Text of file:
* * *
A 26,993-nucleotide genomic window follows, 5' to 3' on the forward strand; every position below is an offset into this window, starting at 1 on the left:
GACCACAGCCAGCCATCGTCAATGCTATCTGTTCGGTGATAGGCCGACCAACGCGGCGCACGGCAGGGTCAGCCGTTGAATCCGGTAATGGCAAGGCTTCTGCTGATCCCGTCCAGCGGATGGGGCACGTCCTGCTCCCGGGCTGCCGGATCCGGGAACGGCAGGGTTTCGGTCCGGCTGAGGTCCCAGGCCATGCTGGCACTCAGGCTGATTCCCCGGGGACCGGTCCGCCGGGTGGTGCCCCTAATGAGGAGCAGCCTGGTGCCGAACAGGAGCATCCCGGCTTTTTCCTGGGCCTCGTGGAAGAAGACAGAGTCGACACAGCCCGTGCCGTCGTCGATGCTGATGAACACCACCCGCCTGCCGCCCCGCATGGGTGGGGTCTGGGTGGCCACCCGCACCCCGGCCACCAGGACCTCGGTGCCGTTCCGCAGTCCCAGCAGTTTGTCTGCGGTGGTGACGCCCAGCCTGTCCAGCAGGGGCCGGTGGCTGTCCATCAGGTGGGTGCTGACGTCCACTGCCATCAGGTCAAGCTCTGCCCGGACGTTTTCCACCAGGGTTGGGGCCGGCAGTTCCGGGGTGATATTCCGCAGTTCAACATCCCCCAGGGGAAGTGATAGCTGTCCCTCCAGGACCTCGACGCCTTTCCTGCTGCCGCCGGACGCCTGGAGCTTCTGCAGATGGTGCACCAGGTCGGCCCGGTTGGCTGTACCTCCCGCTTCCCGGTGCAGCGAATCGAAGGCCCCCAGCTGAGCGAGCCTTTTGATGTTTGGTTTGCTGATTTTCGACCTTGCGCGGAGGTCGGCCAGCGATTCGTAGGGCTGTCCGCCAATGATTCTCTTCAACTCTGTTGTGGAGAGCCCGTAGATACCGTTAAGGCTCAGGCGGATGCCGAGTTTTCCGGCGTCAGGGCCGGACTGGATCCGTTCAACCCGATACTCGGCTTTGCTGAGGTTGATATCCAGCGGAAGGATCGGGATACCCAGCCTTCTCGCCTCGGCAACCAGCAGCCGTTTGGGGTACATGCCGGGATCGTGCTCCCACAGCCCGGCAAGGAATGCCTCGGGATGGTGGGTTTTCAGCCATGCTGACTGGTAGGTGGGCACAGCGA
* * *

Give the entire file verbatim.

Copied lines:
A 26,993-nucleotide genomic window follows, 5' to 3' on the forward strand; every position below is an offset into this window, starting at 1 on the left:
GACCACAGCCAGCCATCGTCAATGCTATCTGTTCGGTGATAGGCCGACCAACGCGGCGCACGGCAGGGTCAGCCGTTGAATCCGGTAATGGCAAGGCTTCTGCTGATCCCGTCCAGCGGATGGGGCACGTCCTGCTCCCGGGCTGCCGGATCCGGGAACGGCAGGGTTTCGGTCCGGCTGAGGTCCCAGGCCATGCTGGCACTCAGGCTGATTCCCCGGGGACCGGTCCGCCGGGTGGTGCCCCTAATGAGGAGCAGCCTGGTGCCGAACAGGAGCATCCCGGCTTTTTCCTGGGCCTCGTGGAAGAAGACAGAGTCGACACAGCCCGTGCCGTCGTCGATGCTGATGAACACCACCCGCCTGCCGCCCCGCATGGGTGGGGTCTGGGTGGCCACCCGCACCCCGGCCACCAGGACCTCGGTGCCGTTCCGCAGTCCCAGCAGTTTGTCTGCGGTGGTGACGCCCAGCCTGTCCAGCAGGGGCCGGTGGCTGTCCATCAGGTGGGTGCTGACGTCCACTGCCATCAGGTCAAGCTCTGCCCGGACGTTTTCCACCAGGGTTGGGGCCGGCAGTTCCGGGGTGATATTCCGCAGTTCAACATCCCCCAGGGGAAGTGATAGCTGTCCCTCCAGGACCTCGACGCCTTTCCTGCTGCCGCCGGACGCCTGGAGCTTCTGCAGATGGTGCACCAGGTCGGCCCGGTTGGCTGTACCTCCCGCTTCCCGGTGCAGCGAATCGAAGGCCCCCAGCTGAGCGAGCCTTTTGATGTTTGGTTTGCTGATTTTCGACCTTGCGCGGAGGTCGGCCAGCGATTCGTAGGGCTGTCCGCCAATGATTCTCTTCAACTCTGTTGTGGAGAGCCCGTAGATACCGTTAAGGCTCAGGCGGATGCCGAGTTTTCCGGCGTCAGGGCCGGACTGGATCCGTTCAACCCGATACTCGGCTTTGCTGAGGTTGATATCCAGCGGAAGGATCGGGATACCCAGCCTTCTCGCCTCGGCAACCAGCAGCCGTTTGGGGTACATGCCGGGATCGTGCTCCCACAGCCCGGCAAGGAATGCCTCGGGATGGTGGGTTTTCAGCCATGCTGACTGGTAGGTGGGCACAGCGA